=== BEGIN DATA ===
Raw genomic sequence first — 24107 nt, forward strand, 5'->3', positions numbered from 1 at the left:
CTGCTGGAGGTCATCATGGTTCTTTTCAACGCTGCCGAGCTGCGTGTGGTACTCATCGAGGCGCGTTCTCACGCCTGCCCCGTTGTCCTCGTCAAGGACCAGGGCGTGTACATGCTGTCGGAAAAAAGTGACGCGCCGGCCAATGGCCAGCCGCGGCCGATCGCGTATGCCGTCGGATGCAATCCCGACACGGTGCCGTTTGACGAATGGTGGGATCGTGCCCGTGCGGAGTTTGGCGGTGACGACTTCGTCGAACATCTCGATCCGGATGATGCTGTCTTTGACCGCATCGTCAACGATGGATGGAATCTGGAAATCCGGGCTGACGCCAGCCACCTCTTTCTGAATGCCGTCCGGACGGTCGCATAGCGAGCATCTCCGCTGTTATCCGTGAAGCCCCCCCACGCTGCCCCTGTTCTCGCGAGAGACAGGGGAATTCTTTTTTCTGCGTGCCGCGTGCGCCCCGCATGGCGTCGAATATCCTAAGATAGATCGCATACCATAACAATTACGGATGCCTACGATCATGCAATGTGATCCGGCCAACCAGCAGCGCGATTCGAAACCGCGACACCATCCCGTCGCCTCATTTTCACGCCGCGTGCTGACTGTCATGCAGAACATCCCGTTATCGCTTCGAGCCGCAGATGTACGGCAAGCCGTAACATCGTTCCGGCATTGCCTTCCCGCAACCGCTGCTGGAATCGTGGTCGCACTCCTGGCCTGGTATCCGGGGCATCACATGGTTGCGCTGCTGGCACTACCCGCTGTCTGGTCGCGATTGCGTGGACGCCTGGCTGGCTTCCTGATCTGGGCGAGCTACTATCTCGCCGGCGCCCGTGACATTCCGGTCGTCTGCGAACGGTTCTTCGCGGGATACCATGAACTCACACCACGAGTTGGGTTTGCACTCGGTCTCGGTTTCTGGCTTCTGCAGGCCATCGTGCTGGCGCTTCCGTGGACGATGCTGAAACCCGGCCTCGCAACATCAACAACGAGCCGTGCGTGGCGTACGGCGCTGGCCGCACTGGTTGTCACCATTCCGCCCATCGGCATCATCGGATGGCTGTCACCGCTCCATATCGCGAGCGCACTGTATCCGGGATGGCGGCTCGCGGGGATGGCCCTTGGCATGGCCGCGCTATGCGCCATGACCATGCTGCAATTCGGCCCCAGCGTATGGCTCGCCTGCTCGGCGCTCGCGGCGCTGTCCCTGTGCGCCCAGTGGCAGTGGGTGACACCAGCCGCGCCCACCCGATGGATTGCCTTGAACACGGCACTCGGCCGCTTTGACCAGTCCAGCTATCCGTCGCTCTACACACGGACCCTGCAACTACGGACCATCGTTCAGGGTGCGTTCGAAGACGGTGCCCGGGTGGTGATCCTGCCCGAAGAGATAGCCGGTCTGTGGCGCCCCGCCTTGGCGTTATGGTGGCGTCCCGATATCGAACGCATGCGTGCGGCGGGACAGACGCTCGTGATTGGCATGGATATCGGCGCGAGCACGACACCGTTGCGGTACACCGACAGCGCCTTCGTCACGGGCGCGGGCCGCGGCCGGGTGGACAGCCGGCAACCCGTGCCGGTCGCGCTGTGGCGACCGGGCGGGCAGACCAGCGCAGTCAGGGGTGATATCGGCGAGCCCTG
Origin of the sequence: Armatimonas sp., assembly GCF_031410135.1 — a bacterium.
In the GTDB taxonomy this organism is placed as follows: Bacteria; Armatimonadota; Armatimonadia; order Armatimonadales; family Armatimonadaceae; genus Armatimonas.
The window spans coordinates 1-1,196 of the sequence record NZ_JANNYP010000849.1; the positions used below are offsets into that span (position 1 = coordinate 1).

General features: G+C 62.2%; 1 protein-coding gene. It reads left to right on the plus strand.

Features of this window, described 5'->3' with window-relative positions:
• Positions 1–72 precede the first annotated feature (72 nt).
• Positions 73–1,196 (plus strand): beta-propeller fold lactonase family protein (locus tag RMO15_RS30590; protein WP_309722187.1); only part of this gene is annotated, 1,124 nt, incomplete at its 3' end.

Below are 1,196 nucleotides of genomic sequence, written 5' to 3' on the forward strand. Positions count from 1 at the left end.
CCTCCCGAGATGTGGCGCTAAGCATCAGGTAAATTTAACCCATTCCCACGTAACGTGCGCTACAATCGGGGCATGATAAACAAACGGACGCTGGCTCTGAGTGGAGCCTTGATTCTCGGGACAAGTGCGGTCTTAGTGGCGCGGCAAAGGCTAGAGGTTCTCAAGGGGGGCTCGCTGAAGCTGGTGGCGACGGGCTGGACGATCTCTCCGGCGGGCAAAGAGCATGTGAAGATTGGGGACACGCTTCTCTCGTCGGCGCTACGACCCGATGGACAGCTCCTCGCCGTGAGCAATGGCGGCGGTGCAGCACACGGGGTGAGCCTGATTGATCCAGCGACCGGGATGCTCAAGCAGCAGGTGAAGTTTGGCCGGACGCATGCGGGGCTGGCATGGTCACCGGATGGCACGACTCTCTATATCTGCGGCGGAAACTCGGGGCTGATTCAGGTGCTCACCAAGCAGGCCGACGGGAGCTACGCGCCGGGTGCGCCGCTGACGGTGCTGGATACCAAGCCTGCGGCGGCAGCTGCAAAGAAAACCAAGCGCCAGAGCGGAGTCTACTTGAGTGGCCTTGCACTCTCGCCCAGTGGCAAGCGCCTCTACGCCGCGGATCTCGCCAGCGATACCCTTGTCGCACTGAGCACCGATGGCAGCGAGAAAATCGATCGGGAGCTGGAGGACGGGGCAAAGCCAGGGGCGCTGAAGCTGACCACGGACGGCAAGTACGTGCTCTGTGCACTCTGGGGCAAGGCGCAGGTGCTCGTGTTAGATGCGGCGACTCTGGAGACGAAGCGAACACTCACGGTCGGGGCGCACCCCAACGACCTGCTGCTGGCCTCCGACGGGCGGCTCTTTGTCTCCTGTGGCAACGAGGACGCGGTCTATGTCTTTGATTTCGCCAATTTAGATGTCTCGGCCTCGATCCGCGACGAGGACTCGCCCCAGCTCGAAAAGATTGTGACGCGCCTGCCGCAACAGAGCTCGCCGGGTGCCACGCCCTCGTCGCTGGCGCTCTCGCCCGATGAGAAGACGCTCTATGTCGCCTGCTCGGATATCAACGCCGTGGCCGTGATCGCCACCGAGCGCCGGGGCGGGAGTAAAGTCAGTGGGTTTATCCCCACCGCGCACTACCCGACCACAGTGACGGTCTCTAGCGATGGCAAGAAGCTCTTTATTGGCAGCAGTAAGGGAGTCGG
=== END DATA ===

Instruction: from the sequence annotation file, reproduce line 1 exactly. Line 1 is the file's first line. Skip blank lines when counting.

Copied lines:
Raw genomic sequence first — 24107 nt, forward strand, 5'->3', positions numbered from 1 at the left: